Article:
Cambridge, Massachusetts, United States
Confocal imaging of 3D biological tissues using the HUMIMIC Chip
In this application note, we present an intestinal model, a bone marrow model, and a vascular tissue model cultured in TissUse’s HUMIMIC Chips, which provide a structure that imitates the human body. By visualizing the tissue-specific marker with fluorescence and observing it with a confocal microscope, we confirmed that the tissue created in the chip forms the same structure as the corresponding living tissue. These models have the capability to close the gap between systemic animal models, which are physiological different to human, and standard in vitro assays performed in human derived cells, which cannot reproduce the human physiologic conditions.
Confocal Imaging of CAR-T Cell Dynamics Using an Organ-on-a-chip Platform
Evaluation of the immune effect of CAR-T (Chimeric Antigen Receptor T) cell therapy is usually performed using a model organism, which is costly and time consuming. This application note introduces an example of building a simple 3D immune cell-mediated killing assay model using AIM Biotech’s 3D cell culture chips, and measuring the immune effects of T cells by in vitro imaging. The 3D assay model makes it easy to probe different conditions in vitro such as the cancer microenvironment and T cell regulation, and it can be customized in various ways according to the purpose of the research. This assay reproduces the more spatiotemporal dynamics of cells in vitro and enables the analysis of immune cell-mediated killing under more physiological conditions as compared to 2D models.
Time-lapse imaging analysis of angiogenesis induction using a 3D model
It is known that a decrease in the homeostasis function of blood vessels is involved in the onset and progression of various diseases and pathological conditions such as cancer, arteriosclerosis, chronic inflammation, and ischemia. Against this background, it is very important to understand the detailed mechanisms relating to new vascular structure formation by angiogenesis etc. and microvessel damage. This application note introduces an example of detailed observation and analysis of a 3D angiogenesis structure (in vitro perfusion angiogenesis model) with an AX/ AX R confocal microscope, using the Mimetas’ OrganoPlate® 3D tissue culture platform.
Selecting the Right Objectives - Bright, Sharp Imaging of Structures down to Deep Areas
Spherical aberrations caused by a mismatch of refractive indices may lead to a reduction in image resolution and brightness, and are one of the key problems in imaging. In this application note, we will demonstrate the effects of spherical aberration using 3D imaging of an enteroid, which is a 3D culture system for small intestinal epithelial cells, as an example, and show how to select the appropriate immersion liquid and objective.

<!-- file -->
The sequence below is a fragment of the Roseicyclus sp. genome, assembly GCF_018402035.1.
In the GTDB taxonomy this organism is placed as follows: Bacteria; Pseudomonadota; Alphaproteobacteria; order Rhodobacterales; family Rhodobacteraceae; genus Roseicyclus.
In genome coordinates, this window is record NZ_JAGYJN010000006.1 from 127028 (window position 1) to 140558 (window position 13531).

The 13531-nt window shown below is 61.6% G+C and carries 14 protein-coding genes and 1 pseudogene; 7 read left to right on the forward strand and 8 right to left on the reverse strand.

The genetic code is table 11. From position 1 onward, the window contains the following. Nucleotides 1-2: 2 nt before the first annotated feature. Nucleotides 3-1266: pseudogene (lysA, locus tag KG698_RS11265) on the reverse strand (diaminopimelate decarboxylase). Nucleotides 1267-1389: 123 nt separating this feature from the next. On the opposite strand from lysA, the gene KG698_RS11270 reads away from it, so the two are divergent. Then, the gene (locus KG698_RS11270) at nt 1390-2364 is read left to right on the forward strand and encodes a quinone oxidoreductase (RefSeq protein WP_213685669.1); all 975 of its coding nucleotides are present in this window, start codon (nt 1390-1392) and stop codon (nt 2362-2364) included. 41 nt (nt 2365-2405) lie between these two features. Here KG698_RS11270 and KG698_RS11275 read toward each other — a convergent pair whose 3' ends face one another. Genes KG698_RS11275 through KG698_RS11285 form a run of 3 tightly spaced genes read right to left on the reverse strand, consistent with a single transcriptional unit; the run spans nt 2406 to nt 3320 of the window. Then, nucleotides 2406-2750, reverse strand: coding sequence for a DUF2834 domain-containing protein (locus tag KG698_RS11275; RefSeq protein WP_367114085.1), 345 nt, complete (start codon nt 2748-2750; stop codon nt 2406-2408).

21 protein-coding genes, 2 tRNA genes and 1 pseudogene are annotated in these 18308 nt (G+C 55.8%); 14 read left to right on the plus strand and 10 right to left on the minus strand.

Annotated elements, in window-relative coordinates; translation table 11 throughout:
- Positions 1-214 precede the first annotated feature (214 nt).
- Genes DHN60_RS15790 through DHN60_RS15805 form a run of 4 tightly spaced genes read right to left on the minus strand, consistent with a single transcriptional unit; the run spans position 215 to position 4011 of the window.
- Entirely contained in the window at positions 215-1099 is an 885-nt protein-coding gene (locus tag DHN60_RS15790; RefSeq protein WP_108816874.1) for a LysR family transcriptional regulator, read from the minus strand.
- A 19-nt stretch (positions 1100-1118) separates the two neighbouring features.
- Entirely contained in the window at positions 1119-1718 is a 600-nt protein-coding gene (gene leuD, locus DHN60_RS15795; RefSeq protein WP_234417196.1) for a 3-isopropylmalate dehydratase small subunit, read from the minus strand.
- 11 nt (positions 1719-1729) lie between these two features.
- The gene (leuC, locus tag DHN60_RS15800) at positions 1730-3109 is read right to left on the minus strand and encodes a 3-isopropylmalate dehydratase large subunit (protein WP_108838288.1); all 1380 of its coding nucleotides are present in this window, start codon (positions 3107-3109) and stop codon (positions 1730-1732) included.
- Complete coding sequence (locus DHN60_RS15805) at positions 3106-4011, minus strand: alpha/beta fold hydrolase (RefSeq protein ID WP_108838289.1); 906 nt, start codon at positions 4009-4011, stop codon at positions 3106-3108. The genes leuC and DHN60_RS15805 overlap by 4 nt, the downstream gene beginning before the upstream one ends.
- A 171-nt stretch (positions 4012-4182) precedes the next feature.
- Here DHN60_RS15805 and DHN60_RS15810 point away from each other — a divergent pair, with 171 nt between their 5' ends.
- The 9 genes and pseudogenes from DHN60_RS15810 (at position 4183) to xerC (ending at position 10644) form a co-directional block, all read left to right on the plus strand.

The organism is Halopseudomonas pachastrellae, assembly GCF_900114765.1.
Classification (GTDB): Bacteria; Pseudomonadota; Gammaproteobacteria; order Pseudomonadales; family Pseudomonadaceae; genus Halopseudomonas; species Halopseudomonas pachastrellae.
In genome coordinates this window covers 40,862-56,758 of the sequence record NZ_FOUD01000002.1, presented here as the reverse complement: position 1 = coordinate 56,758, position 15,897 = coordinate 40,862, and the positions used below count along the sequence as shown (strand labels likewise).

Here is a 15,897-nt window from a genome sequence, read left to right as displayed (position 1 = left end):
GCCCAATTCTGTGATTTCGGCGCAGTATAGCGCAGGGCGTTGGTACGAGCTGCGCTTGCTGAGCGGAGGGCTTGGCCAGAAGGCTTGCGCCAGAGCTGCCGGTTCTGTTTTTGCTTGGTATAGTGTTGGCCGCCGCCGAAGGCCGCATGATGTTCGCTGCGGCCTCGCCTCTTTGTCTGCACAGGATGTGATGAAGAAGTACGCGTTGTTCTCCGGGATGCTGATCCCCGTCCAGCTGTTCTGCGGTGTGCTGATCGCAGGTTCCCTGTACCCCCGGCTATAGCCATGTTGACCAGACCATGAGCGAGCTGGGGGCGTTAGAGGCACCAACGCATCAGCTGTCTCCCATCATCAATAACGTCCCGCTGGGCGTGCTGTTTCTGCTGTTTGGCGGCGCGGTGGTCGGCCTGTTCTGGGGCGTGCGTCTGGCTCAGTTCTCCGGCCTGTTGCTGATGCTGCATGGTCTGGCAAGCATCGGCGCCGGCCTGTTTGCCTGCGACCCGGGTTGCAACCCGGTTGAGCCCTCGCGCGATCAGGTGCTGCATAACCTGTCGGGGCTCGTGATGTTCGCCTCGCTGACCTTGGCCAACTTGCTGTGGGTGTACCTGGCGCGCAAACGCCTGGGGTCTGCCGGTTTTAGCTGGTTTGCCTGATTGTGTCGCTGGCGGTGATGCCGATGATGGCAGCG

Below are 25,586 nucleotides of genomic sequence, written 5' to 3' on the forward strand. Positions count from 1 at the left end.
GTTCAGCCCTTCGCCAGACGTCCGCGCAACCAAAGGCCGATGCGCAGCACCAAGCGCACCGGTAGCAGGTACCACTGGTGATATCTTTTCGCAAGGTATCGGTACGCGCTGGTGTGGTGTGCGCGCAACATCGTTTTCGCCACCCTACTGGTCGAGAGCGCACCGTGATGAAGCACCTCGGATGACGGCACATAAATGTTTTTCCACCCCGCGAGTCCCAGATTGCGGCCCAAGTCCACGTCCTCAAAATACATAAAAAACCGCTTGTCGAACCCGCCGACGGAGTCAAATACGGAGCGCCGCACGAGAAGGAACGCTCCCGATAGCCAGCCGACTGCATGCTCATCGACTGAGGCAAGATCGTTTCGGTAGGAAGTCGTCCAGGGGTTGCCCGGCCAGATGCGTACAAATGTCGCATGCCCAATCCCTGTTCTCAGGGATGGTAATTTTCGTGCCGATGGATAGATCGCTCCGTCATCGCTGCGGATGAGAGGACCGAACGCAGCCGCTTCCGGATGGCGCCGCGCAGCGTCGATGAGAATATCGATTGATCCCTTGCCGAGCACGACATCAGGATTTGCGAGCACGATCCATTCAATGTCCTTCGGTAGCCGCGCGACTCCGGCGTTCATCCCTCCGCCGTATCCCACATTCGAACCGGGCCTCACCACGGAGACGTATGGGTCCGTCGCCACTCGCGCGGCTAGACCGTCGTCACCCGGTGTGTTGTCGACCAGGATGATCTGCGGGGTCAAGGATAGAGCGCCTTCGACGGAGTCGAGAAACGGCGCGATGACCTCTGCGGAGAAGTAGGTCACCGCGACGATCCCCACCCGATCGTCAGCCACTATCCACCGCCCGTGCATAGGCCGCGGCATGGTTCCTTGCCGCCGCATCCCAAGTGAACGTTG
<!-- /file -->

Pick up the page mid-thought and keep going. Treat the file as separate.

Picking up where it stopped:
Capturing the physiological complexity of human tissues in vitro with organ-on-a-chip
3D cell cultures enable the recreation of physiological compositions and spatial arrangements of cells in vitro more accurately than 2D cell cultures. This application note shows that we have developed a 3D tissue culture model using OrganoPlate® (MIMETAS) and Nikon’s A1R HD25 confocal microscope system.
3D Imaging of Intestinal Organoid
Quantitative 3D Imaging of Living Organs-on-Chips with a High-Speed Point-Scanning Confocal System
Organs-on-chips more faithfully recapitulate the 3D architectural and functional complexity of native tissues compared to standard 2D tissue culture systems. Yet these advanced cell culture platforms present technical challenges for imaging-based applications. This Application Note demonstrates how the Nikon A1R HD25 confocal point-scanning system, CFI S Plan Fluor LWD 20XC objective and NIS-Elements software can enable rapid, deep, quantitative imaging of living cells in the Emulate Organ-Chip platform.
Live Imaging of Paneth Cell Secretory Responses in Innate Immunity by Using Three-Dimensional Culture of Small Intestinal Epithelial Cells
Paneth cells, a lineage of small intestinal epithelial cells, secrete granules rich in antimicrobial peptides, α-defensins, in response to cholinergic agents and bacteria, and regulate the intestinal microbiota by killing enteric pathogens, while less killing commensal bacteria. In this Application Note, we introduce examples that clarify the mechanisms of α-defensin secretion by visualization and quanti cation of Paneth cell granule secretory responses ex vivo using enteroid, a three-dimensional culture system of small intestinal epithelial cells.